Representation-- How much internal representation of knowledge and
skills is needed?  How should the agent organize and represent its
internal knowledge and skills?  Is more than one representational
formalism needed?

Structural-- How should the computational capabilities of an agent be
divided, structured, and interconnected?  What is the best
decomposition/granularity of architectural components?  What is gained
by using a monolithic architecture versus a multi-level, distributed,
or massively parallel architecture?  Are embodied semantics important
and how should they be implemented?  How much does each level/component
of an agent architecture have to know about the other

Performance-- What types of performance goals and metrics can
realistically be used for agents operating in dynamic, uncertain, and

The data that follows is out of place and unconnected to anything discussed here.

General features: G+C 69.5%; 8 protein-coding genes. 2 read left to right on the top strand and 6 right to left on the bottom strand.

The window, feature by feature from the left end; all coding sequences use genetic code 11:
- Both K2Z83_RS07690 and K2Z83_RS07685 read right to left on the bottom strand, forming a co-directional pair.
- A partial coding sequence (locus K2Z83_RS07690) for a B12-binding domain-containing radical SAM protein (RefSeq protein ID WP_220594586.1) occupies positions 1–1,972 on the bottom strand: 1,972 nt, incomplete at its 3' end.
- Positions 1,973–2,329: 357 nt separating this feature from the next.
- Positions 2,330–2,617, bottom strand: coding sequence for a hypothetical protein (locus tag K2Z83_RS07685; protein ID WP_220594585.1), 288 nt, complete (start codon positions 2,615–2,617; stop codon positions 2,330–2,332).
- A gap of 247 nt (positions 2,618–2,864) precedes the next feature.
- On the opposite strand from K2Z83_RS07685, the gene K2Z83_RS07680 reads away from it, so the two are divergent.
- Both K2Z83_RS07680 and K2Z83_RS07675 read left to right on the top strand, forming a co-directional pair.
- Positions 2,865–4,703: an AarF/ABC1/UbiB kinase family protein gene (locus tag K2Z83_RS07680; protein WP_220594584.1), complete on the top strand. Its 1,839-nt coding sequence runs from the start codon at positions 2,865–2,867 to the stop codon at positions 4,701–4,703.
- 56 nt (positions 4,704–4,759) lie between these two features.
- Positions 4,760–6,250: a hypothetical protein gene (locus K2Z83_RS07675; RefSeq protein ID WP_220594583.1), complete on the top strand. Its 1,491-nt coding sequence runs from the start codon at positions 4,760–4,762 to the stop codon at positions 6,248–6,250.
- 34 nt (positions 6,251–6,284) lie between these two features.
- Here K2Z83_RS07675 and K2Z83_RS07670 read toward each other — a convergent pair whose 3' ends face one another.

even actively hostile environments?  How can an architecture make
guarantees about its performance with respect to the time-critical
aspect of the agent's physical environment?  What are the performance
criteria for deciding what activities take place in each
level/component of the architecture?

Psychology-- Why should we build agents that mimic anthropomorphic
functionalities?  How far can/should we draw metaphoric similarities
to human/animal psychology?  How much should memory organization
depend on human/animal psychology?

Simulation-- What, if any, role can advanced simulation technology
play in developing and verifying modules and/or systems?  Can we have
standard virtual components/test environments that everybody trusts
and can play a role in comparing systems to each other?  How far can
development of modules profitably proceed before they should be
grounded in a working system?  How is the architecture affected by its
expected environment and its actual embodiment?

Learning-- How can a given architecture support learning?  How can
knowledge and skills be moved between different layers of an agent

We invite researchers in intelligent mobile robots, robot
manipulators, autonomous creatures (animats), and neuroscience as